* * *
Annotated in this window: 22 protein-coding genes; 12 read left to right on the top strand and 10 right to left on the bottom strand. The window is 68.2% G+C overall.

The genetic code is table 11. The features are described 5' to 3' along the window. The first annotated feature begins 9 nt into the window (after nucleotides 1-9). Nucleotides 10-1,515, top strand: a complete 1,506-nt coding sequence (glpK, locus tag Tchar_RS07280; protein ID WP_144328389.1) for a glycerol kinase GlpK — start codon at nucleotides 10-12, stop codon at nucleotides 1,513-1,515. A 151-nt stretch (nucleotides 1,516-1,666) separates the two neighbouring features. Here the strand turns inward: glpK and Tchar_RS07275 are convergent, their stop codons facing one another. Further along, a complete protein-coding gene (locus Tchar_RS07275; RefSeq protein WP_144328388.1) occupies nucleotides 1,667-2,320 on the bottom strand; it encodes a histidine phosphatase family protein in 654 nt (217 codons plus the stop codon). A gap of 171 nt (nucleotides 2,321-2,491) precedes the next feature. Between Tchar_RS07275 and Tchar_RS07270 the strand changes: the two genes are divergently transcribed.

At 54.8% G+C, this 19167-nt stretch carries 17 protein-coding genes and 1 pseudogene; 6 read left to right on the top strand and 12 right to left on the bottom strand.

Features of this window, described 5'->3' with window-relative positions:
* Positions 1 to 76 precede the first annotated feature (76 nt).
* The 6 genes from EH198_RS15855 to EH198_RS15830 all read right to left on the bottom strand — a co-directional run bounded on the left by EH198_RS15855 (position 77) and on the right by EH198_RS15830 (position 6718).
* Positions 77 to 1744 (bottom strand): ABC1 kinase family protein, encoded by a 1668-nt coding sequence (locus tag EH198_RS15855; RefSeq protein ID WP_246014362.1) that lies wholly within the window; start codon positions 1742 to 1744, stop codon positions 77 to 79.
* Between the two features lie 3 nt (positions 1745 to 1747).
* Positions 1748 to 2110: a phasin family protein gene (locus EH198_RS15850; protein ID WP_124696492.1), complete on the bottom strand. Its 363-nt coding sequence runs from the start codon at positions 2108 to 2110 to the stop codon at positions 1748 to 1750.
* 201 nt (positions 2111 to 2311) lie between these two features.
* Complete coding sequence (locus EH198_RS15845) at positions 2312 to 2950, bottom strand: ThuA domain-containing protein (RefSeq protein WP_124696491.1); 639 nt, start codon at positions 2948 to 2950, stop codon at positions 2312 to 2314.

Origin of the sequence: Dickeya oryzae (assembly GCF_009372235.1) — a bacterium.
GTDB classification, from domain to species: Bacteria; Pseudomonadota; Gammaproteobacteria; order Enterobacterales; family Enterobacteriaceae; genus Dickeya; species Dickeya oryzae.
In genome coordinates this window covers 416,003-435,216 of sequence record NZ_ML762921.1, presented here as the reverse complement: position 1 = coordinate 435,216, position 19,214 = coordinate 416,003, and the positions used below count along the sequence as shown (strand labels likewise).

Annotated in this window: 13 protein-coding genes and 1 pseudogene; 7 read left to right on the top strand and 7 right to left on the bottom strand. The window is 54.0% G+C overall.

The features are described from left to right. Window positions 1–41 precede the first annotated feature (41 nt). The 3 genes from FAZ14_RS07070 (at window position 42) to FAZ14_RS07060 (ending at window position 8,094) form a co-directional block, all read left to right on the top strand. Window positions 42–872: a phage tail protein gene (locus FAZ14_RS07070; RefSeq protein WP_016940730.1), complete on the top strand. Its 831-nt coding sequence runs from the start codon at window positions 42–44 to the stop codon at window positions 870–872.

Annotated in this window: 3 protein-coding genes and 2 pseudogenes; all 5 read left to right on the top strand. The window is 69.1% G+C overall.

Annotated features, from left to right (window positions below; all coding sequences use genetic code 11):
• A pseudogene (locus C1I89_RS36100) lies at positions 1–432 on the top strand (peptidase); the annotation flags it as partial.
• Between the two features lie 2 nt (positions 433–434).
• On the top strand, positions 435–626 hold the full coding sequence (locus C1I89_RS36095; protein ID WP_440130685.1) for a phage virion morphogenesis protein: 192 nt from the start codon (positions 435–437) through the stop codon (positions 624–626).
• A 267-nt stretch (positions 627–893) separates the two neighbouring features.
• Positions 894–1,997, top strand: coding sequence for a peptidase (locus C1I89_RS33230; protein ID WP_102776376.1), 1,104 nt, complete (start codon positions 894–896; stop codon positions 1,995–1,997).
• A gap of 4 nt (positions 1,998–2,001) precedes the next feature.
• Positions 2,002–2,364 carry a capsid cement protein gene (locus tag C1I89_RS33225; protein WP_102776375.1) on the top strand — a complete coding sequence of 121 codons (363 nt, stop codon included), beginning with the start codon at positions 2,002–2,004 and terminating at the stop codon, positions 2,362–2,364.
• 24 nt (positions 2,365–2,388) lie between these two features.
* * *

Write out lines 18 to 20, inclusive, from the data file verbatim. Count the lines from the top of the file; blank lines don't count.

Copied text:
Annotated features, from left to right (window positions below; all coding sequences use genetic code 11):
• A pseudogene (locus C1I89_RS36100) lies at positions 1–432 on the top strand (peptidase); the annotation flags it as partial.
• Between the two features lie 2 nt (positions 433–434).